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Notes

001. what the hell is water?

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I attended Montessori schools as a kid. For those unfamiliar with the teaching philosophy, it’s less about “teaching” in any formal sense and more about providing the space and tools for exploration. The class room was full of blocks, bells, beads, and books. As kids we were pretty much free to chart our own path of discovery. Teachers were there to support and facilitate our curiosity.

It is no doubt faster to simply rattle off facts in a curriculum to a class of fidgety 7-year olds and get on with it. Instead, I was encouraged to build, experiment, dissect, break things, consider new perspectives, and fail as much as need be. I’m convinced this is a superior model for deep learning. Unfortunately most of our lives are not spent in such a free and playful environment.

So I’m creating one for myself.  This digital space is for my humble attempts to make sense of a complex world (for example, a world that now includes bizarre concepts like “digital space”). For years I’ve kept this mind-play in notebooks and text files on my computer. Now I’ll put them here. I’ll think out loud while digging for patterns. I’ll mash concepts together and see what they produce. I’ll attempt to point a flashlight at the invisible structures of our collective realities. Naturally, I’m trying to articulate reality from inside reality. To torture David Foster Wallace’s joke, I am a fish contemplating water.*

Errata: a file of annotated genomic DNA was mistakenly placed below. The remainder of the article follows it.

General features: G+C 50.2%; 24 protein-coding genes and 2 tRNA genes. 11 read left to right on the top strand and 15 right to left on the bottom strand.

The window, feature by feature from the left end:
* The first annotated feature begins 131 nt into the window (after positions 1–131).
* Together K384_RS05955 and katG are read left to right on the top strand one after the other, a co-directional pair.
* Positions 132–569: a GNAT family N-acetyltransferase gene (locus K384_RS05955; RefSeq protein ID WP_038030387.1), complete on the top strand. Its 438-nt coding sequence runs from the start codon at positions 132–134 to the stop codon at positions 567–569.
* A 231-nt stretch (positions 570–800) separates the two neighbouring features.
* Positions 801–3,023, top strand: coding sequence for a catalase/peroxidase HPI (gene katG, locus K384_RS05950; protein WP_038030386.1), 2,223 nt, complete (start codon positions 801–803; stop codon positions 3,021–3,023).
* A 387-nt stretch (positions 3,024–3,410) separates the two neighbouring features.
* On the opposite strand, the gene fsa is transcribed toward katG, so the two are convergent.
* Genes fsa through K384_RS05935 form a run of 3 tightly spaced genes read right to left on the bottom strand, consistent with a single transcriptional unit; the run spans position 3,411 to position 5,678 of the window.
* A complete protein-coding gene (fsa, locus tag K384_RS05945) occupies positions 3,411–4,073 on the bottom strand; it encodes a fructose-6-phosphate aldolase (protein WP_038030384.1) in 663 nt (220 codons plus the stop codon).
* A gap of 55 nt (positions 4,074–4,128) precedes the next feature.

Technically it’s a blog, but I’m calling it Notes to emphasize that most of the content here will not be fully-formed, and that I’m writing it down mostly as an exercise in thinking. That choice is also to remind myself not to get too precious about this digital scratchpad. I’m not trying to win any writing awards, but I do aspire to be ever-more philosophically promiscuous. That means wading into territory in which I can’t be confident I have the whole picture, but doing my best to wrestle with ideas anyway. I will almost certainly make statements that are wrong, or that unintentionally misinterpret the ideas of others.

That’s also why I’m making it public; I hope I might gain from the perspectives of people who better understand the spaces into which I’m exploring, or who can shed light on the gaps in my thinking. If that describes you please read on and reach out.

I’m fascinated by subjects like heterodox economics, evolutionary psychology, humanist technology, spatial sociology, mechanism design, systems theory, semiotics, epistemology, and political philosophy. If that sounds like a grab bag of overlapping circles of abstraction it’s because it probably is. If you stare intensely at a range of subjects in the social sciences long enough, common patterns begin to emerge across them. These patterns are what occupy my mind whenever I’m not being paid to think. I think they offer clues to humanity’s big questions, and new lenses through which to see the challenges that face us.

I’ll do my best to include diagrams and images to convey thoughts because I’ve never found linear text captures multi-dimensional concepts gracefully on its own. I’ll try to lean heavily on metaphors and examples, and I’ll probably over-explain things in my attempt to reduce transmission loss between my brain and your brain.

If all goes according to plan, it’s going to get weird.

/K

*I’ve never read DFW, but heard this joke from his 2005 commencement speech at Kenyon College.

Kasey KlimesComment